There are hundreds of templates online about personal finance, but for some reason I didn’t like any of them, so I created my own and figured I’m going to share it and maybe with your help I will improve it. There are also tons of apps out there, but none of them were for me. I guess I’m picky.
Obviously I’m not going to share my income nor my expenses, all the numbers that are in the example are made up/fake.
Why do you need a personal finance spreadsheet?
We all want to know where we spend our money, how much we make and how much we invest. The older you get the more you realize how important this stuff is and will be. You need to know your own numbers in order to change them.
This is what I pay attention to:
- Income after tax from my 9 to 5 job and all my side hustles.
- Work expenses such as – domain, hosting, occasional ad spending, etc.
- Technology – laptop, tablet, phone, LTE services, etc.
- Apartment – rent & utilities.
- Entertainment – Netflix, PlayStation, etc.
- Food – how much I spend on groceries and how much I spend in restaurants.
- Occasional expenses – Clothing, gas, travel, medicine, haircut, etc.
- Investments – where I invest my savings
When I have gathered all of this information which takes me around 40-60minutes each month I can make a summary of all my expenses and create an estimated budget in case I have some financial goals in mind.
- Left to spend
- Investment ratio
Also if you are using my template you will be able to see all of these categories summary by months and also by quarters – Q1, Q2, Q3, Q4. It helps you to see the trend if you managed to cut your expenses or not. Did you manage to increase your income or not, etc. Keeps you on track.
How much should you invest?
I’ve to state that I’m not a financial advisor – I do not provide personal investment advice and I am not a qualified licensed investment advisor. I am an amateur investor.
Otherwise I can get sued. A beautiful world we live in.
But in whole honesty if you ask me how much should you invest I would say – everything. Everything you can afford. If you are not saving up for a big purchase like real estate or car, business, and you have saved up 3 months salary in your bank account and you’re left off with $1 000, yes you should invest it.
I’m personally currently in the market for real estate so I try to keep the investment ratio around 10%. I don’t want to let it go lower or higher than that currently.
I guess the general rule of thumb is 10% of your income, as soon as you receive your salary you pay yourself first, don’t wait till the end of the month, and invest what’s left off, otherwise, you will fail, speaking from personal experience. There is no right or wrong answer, it just depends on your financial goals.
This is something I learned from a book – Rich dad poor dad.
Where do I invest my money?
Right now, I’m going slow on the investments, since I’m in the market for a new apartment, but I try to invest in cryptocurrency. Yeah, yeah I know I’m going to get some comments from some smug as*holes that that’s not an investment – I don’t care, write that crap in your own blogs.
- I’ve invested in Bitcoin, Ethereum, and Basic Attention Token.
Basic Attention Token which is backed by Brave Browser is one of the rare crypto projects that actually have a working product and a lot of users that love their stuff and I use their product myself and it made sense for me to invest in it. I think it’s innovative and it will improve the advertising industry. I’m willing to take that bet.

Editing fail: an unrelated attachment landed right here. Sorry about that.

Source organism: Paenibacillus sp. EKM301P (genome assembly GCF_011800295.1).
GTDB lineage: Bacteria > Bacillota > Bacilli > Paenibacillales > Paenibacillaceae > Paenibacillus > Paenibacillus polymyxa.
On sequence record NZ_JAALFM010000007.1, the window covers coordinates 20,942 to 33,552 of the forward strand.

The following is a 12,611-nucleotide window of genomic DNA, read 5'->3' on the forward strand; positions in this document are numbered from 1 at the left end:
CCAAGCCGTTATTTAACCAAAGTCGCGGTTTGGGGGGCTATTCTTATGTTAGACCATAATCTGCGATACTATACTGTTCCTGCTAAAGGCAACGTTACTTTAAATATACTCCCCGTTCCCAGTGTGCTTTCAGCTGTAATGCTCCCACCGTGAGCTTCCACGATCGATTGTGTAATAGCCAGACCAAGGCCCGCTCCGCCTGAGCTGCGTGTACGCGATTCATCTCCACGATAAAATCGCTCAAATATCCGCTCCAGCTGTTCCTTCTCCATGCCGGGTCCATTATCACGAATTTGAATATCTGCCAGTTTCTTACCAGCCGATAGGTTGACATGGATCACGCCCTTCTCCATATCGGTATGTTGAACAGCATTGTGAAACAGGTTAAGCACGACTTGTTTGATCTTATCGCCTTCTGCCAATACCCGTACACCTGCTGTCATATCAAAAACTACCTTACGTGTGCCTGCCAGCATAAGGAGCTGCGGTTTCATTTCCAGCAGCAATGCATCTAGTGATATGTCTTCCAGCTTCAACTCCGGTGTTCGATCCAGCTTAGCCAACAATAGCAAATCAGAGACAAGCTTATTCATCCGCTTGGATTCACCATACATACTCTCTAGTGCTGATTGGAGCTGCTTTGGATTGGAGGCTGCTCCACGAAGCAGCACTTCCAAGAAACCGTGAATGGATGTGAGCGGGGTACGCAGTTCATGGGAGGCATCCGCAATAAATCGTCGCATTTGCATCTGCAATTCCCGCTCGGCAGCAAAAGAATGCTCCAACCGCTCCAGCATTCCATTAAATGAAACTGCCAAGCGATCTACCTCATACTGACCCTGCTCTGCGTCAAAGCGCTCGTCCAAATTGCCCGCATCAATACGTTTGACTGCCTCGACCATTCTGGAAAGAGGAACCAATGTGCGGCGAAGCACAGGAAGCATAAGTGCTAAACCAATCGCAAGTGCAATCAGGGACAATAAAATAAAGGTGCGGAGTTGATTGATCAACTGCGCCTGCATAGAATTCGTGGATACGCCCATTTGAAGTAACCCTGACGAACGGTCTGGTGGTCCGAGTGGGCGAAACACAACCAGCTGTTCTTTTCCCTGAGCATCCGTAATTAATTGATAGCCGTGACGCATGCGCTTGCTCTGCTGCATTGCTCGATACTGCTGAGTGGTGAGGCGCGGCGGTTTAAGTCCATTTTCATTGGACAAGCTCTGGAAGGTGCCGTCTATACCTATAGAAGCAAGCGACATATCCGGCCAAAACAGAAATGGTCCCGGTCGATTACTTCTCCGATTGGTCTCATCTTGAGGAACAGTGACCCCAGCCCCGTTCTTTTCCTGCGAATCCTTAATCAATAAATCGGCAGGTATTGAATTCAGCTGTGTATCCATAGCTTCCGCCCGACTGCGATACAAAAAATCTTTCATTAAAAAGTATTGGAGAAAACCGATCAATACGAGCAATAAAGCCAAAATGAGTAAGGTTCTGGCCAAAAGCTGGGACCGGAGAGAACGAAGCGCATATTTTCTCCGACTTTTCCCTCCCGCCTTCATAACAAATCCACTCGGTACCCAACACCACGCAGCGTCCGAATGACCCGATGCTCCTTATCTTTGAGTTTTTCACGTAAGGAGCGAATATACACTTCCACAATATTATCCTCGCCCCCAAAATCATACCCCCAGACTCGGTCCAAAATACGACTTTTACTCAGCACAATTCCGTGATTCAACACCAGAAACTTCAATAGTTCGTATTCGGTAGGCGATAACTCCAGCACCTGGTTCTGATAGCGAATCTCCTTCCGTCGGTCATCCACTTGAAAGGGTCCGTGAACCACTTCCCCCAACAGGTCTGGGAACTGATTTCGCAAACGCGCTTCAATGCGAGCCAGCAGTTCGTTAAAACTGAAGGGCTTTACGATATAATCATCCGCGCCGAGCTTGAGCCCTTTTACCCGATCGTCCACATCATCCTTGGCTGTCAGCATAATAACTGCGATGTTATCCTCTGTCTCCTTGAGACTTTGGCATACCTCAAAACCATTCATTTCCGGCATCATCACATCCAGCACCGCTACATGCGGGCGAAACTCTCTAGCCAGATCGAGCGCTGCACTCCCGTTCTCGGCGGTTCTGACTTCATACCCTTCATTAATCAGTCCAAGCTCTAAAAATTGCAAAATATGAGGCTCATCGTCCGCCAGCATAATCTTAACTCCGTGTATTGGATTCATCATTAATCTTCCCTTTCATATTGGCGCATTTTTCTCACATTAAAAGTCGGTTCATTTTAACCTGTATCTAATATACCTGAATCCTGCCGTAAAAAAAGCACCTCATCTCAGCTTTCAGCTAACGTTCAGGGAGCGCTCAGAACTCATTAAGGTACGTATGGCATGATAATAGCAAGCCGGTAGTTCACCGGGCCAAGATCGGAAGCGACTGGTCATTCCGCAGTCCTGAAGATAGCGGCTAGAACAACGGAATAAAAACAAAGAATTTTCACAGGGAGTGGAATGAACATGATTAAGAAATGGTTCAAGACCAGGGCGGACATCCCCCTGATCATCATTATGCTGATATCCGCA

- I’m also currently investing in my personal blogs.
- And in near future I plan to invest small percentage also in P2P platforms – Mintos, VIAINVEST. Diversification.
- Spare change.
I love the feature that the banks and non-bank cards such as Revolut offer – spare your change. I save around $100 each month by doing this. Save enough and turn it into stock or crypto or whatever.
You need to create your financial goal, otherwise, what’s the point? Save up until you die?
There is a great tool online – Investment calculator
You can add your initial investment amount e.g. $5 000 add monthly/weekly contribution e.g $500 and your expected rate of return e.g 12% and how long you’re going to stick to this plan e.g 25-years and it will show up how much you will save up.
You can do also do this stuff in your spreadsheet, of course, but this tool makes it easier. This of course is just an example, it’s difficult to keep 12% yearly rate of return, most likely it will never be constant.
Like I said before if you want to make your numbers dance or grow you have to know them first. It won’t take more than an hour every month to do this. How can you take care of other people’s money if you can’t even take care of your own money? How can you help a business grown if you don’t even know how to grow your own salary? Numbers are everything. It can either make or break your business. I don’t know maybe it’s just me. I work in marketing and I need to know as many numbers as possible, the key metrics, to be more specific and only when I know them I can improve the results. Otherwise you make a decision based on bad data. The data is important in business and data is important in your personal finance.
I hope this article and template was helpful. Leave me a comment below and let me know how you keep track of your personal finance and investments. Have a good one.
Here’s the spreadsheet template: https://docs.google.com/spreadsheets/d/1ooVbW_YBU8rqj_zZgZ78fpPzafiP-advh5SQ8B_Wdbg/edit?usp=sharing
you should be able to access it but you won’t be able to edit it, you can copy/paste it in your own spreadsheet and edit it there.